AMA was determined by IIF (IIF-AMA) and ELISA. IIF-AMA on in-house rodent tissue preparations was performed as described elsewhere [15]. Samples were screened at 1:40 and serially diluted up to end-point fluorescence or to 1:2,560. Positive samples were tested for AMA isotype with fluorescein isothiocyanate (FITC)-conjugated goat antibodies against human IgG (BioMérieux, Marcy l’Etoile, France), IgM and IgA (Dako, Bucks, UK) at 1:200 (anti-IgG and anti-IgM) and 1:20 (anti-IgA). ANA-HEp-2 was performed at 1:160 in HEp-2 cell slides (Bion, Des Plaines, IL, USA) following the manufacturer’s instructions. In addition to the characteristic cytoplasm mitochondria-like pattern, we registered the occurrence of reactivity to the nuclear envelope, multiple nuclear dots, and centromere. Slides were independently analyzed by two blinded readers (AD and LECA) using an Olympus B50 fluorescence microscope (Center Valley, PA USA) at ×400 magnification.

Reactivity against purified gp210 and Sp-100, and recombinant CENP-A/B was determined by ELISA (INOVA Diagnostics), according to the manufacturer’s instructions. Antibodies against PDC-E2 (M2 fraction) were determined by ELISA (Orgentec, Mainz, Germany) according to the manufacturer’s instructions. The affinity of anti-PDC-E2 IgG was determined under chaotropic conditions [16]. Samples were incubated in quadruplicate in the standard anti-PDC-E2 ELISA for 1 h. Next, for each quadruplicate set, two wells were incubated with regular washing solution and two wells were incubated with urea 8 M in PBS-T for 15 min at room temperature. Plates were then washed and further processed as per the regular ELISA. Affinity was estimated by dividing the optical density observed in the wells submitted to urea treatment by the optical density of wells without urea treatment.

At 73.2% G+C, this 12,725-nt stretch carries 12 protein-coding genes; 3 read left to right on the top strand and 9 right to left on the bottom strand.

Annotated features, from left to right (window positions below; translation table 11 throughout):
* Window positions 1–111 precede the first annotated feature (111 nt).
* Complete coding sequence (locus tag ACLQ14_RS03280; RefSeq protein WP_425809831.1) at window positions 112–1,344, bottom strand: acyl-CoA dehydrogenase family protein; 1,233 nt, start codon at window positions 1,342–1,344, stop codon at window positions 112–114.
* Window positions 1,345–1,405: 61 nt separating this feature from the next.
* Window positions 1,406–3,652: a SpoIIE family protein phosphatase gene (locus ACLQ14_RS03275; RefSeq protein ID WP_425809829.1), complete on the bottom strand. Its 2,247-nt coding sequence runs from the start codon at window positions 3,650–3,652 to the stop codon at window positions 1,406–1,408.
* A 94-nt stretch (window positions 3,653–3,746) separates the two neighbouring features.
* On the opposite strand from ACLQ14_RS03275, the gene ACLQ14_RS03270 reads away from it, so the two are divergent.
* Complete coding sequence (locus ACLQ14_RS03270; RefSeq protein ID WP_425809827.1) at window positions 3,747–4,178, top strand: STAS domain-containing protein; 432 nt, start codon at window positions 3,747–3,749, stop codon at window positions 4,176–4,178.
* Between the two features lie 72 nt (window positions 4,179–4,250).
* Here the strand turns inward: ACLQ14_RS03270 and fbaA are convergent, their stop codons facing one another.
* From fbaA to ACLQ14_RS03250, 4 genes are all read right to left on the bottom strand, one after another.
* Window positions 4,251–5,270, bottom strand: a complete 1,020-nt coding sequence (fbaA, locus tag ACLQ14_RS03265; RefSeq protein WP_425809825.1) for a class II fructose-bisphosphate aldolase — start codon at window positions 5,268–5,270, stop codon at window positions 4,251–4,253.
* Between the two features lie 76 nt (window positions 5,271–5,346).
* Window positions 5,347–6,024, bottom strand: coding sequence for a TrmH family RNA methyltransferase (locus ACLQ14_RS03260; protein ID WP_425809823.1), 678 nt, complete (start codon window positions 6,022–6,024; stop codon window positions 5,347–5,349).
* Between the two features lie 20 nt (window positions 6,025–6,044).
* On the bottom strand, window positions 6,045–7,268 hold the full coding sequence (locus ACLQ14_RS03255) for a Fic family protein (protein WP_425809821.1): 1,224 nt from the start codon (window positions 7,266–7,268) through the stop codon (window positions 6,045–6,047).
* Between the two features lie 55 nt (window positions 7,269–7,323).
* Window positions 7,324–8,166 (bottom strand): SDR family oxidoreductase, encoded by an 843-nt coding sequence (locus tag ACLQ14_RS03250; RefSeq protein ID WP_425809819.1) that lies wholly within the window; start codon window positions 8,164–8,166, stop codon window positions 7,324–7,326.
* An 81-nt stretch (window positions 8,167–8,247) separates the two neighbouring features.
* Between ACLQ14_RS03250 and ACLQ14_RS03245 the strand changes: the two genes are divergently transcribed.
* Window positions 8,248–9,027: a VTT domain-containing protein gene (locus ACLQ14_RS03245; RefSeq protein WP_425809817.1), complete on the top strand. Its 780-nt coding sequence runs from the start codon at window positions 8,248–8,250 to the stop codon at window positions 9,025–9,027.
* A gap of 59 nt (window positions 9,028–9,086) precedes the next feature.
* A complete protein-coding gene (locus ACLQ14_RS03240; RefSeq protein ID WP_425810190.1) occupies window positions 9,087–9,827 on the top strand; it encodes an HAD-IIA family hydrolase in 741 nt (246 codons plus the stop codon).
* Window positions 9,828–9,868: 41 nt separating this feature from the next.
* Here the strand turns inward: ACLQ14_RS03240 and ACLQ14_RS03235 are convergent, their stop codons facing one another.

IgG reactivity against individual 2-OADC antigens [E2 subunits of PDC-E2/74 kDa, BCOADC (56 kDa), OGDC (52 kDa), and the E3BP (36 kDa), E1alpha (48 kDa), E1-beta subunits (41 kDa)] was determined by Western blot (WB) [17, 18, 19]. Briefly, mitochondria-rich liver extract (10 mg/mL) was separated by 10 % sodium dodecyl sulfate–polyacrylamide gel electrophoresis and transferred onto nitrocellulose filters. After blocking in PBS containing 5 % skim milk for 2 h, longitudinal strips were incubated with individual serum samples diluted 1:50 in blocking solution for 1 h. Strips were then washed three times in PBS-T and incubated for 1 h at room temperature in horseradish peroxidase-conjugated rabbit anti-human IgG 1:1,500 (Bio-Rad, Hercules, CA, USA) in blocking solution. After washing in PBS-T, the colorimetric reaction was developed for 10 min in 6 mg 4-chloro-1-naphthol diluted in 2 mL methanol added to 10 mL PBS containing 20 μL 30 % H2O2. The reaction was stopped with distilled water after the development of bands.